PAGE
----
Anton Troianovski national.cfm?id=972892006
Last updated: 04-Jul-06 01:33 BST

RUSSIAN prosecutors said yesterday they considered the stabbing of
five victims from ethnic minorities a hate crime, following a spate
of attacks on dark-skinned people in Moscow this weekend.

Four Armenians and an Azerbaijani were attacked by about 15 assailants
at a subway station on Saturday. Russia has seen a wave of xenophobia
and hate crimes in recent years, with hundreds of attacks reported,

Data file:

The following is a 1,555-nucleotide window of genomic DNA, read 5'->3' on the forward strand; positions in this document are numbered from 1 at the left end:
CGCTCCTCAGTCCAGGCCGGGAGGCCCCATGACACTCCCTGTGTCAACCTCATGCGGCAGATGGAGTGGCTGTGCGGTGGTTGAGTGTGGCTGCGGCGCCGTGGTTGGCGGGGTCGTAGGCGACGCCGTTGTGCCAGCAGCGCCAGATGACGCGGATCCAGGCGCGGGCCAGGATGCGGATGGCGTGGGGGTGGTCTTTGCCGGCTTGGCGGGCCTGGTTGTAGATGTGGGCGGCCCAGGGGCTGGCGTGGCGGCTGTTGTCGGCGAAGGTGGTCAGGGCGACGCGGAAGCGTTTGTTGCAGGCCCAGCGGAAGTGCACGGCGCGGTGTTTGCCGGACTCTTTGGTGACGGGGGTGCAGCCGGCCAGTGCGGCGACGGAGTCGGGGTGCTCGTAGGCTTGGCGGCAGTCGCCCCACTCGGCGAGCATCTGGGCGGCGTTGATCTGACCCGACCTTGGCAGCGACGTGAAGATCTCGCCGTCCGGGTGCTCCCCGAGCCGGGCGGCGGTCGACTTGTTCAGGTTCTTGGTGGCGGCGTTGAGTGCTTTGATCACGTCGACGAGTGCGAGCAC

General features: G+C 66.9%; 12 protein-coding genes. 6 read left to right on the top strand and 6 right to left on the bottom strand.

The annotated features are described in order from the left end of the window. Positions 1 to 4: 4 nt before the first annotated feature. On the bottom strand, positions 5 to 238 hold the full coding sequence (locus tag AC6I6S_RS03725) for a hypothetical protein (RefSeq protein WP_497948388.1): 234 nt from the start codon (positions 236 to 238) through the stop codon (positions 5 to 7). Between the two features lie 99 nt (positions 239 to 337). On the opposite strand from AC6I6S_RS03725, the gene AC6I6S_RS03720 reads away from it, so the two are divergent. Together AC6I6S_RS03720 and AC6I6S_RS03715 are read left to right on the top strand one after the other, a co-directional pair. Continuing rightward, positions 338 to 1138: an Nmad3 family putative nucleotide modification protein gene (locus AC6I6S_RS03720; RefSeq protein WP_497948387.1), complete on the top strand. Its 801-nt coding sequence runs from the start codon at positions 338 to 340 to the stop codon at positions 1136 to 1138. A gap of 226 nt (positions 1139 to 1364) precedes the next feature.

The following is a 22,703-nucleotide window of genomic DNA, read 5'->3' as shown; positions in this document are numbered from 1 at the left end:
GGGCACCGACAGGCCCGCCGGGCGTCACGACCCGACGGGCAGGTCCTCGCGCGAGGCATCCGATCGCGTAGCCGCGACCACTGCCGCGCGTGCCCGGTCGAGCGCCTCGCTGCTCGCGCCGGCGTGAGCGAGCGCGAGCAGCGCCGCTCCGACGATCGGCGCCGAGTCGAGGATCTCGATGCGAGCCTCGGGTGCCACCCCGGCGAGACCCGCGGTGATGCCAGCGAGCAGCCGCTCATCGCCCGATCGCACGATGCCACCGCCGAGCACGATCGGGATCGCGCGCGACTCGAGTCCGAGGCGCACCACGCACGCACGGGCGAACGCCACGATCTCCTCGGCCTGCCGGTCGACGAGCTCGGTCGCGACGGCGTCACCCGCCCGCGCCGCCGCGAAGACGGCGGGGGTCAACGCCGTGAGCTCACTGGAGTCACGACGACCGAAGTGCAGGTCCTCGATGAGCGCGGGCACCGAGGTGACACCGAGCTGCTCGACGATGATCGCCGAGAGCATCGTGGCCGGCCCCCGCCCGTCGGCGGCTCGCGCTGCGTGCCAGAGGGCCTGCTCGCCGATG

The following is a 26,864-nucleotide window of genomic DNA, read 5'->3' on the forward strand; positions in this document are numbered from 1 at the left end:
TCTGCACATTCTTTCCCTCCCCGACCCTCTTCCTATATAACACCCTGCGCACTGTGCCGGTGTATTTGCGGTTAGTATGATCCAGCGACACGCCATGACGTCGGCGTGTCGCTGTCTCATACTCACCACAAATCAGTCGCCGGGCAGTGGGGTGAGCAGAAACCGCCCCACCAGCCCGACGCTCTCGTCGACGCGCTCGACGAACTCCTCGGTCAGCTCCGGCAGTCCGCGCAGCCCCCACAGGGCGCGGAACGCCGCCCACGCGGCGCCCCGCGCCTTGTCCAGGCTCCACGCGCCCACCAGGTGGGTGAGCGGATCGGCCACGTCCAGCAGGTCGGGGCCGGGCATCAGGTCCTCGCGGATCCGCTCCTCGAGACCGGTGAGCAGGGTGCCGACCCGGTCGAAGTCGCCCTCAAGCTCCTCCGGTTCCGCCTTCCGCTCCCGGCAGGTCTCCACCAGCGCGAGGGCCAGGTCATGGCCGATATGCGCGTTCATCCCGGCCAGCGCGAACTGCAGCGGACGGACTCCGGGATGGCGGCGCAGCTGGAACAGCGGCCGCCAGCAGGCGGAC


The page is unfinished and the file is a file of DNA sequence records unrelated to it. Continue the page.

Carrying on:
including many on immigrants from the former Soviet Central Asia and
the Caucasus Mountains region.

Rights activists say hate groups are emboldened by a "mild" approach
to prosecutions, and that neo-Nazi and extremist literature is
sold freely.

Vardan Oskanian, the Armenian foreign minister, denounced the attack,
and called on Russia to do more to head off the rise in violent

Alexander Brod, who heads the Moscow Bureau for Human Rights, said that
the surge in attacks might be tied to two high-profile conferences
that opened in the capital on Monday before a G8 summit that begins
next week in St Petersburg, as extremists sought publicity.